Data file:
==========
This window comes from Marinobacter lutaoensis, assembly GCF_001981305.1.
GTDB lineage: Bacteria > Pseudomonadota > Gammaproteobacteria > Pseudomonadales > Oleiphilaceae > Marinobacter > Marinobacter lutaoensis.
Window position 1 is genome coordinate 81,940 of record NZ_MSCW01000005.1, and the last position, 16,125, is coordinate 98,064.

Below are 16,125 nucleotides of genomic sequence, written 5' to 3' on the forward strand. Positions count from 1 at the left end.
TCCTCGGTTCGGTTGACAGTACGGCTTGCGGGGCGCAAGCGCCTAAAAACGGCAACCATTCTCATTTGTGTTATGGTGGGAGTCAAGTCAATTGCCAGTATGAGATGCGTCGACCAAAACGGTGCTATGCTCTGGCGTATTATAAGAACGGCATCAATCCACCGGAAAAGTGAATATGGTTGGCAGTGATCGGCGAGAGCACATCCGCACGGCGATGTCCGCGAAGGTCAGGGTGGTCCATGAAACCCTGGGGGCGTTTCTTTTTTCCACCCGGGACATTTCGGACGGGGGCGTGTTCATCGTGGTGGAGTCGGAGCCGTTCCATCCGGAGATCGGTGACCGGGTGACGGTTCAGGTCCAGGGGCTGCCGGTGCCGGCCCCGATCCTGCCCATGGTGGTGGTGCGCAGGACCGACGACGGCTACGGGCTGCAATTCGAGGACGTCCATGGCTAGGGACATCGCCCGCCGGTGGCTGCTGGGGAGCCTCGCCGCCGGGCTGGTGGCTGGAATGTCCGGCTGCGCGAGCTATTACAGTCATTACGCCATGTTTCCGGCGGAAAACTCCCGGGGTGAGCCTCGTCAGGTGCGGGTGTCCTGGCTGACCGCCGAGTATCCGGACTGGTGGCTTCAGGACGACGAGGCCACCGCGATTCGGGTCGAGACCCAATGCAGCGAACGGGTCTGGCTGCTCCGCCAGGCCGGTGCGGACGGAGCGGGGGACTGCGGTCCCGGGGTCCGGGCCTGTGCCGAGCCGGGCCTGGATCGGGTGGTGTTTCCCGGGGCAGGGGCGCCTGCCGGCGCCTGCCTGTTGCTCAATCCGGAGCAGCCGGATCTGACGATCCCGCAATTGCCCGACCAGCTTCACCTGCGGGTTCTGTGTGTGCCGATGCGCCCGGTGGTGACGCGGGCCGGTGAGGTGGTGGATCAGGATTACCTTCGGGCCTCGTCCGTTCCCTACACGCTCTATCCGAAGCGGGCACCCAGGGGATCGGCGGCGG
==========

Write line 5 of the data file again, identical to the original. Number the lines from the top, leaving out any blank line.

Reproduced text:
TCCTCGGTTCGGTTGACAGTACGGCTTGCGGGGCGCAAGCGCCTAAAAACGGCAACCATTCTCATTTGTGTTATGGTGGGAGTCAAGTCAATTGCCAGTATGAGATGCGTCGACCAAAACGGTGCTATGCTCTGGCGTATTATAAGAACGGCATCAATCCACCGGAAAAGTGAATATGGTTGGCAGTGATCGGCGAGAGCACATCCGCACGGCGATGTCCGCGAAGGTCAGGGTGGTCCATGAAACCCTGGGGGCGTTTCTTTTTTCCACCCGGGACATTTCGGACGGGGGCGTGTTCATCGTGGTGGAGTCGGAGCCGTTCCATCCGGAGATCGGTGACCGGGTGACGGTTCAGGTCCAGGGGCTGCCGGTGCCGGCCCCGATCCTGCCCATGGTGGTGGTGCGCAGGACCGACGACGGCTACGGGCTGCAATTCGAGGACGTCCATGGCTAGGGACATCGCCCGCCGGTGGCTGCTGGGGAGCCTCGCCGCCGGGCTGGTGGCTGGAATGTCCGGCTGCGCGAGCTATTACAGTCATTACGCCATGTTTCCGGCGGAAAACTCCCGGGGTGAGCCTCGTCAGGTGCGGGTGTCCTGGCTGACCGCCGAGTATCCGGACTGGTGGCTTCAGGACGACGAGGCCACCGCGATTCGGGTCGAGACCCAATGCAGCGAACGGGTCTGGCTGCTCCGCCAGGCCGGTGCGGACGGAGCGGGGGACTGCGGTCCCGGGGTCCGGGCCTGTGCCGAGCCGGGCCTGGATCGGGTGGTGTTTCCCGGGGCAGGGGCGCCTGCCGGCGCCTGCCTGTTGCTCAATCCGGAGCAGCCGGATCTGACGATCCCGCAATTGCCCGACCAGCTTCACCTGCGGGTTCTGTGTGTGCCGATGCGCCCGGTGGTGACGCGGGCCGGTGAGGTGGTGGATCAGGATTACCTTCGGGCCTCGTCCGTTCCCTACACGCTCTATCCGAAGCGGGCACCCAGGGGATCGGCGGCGG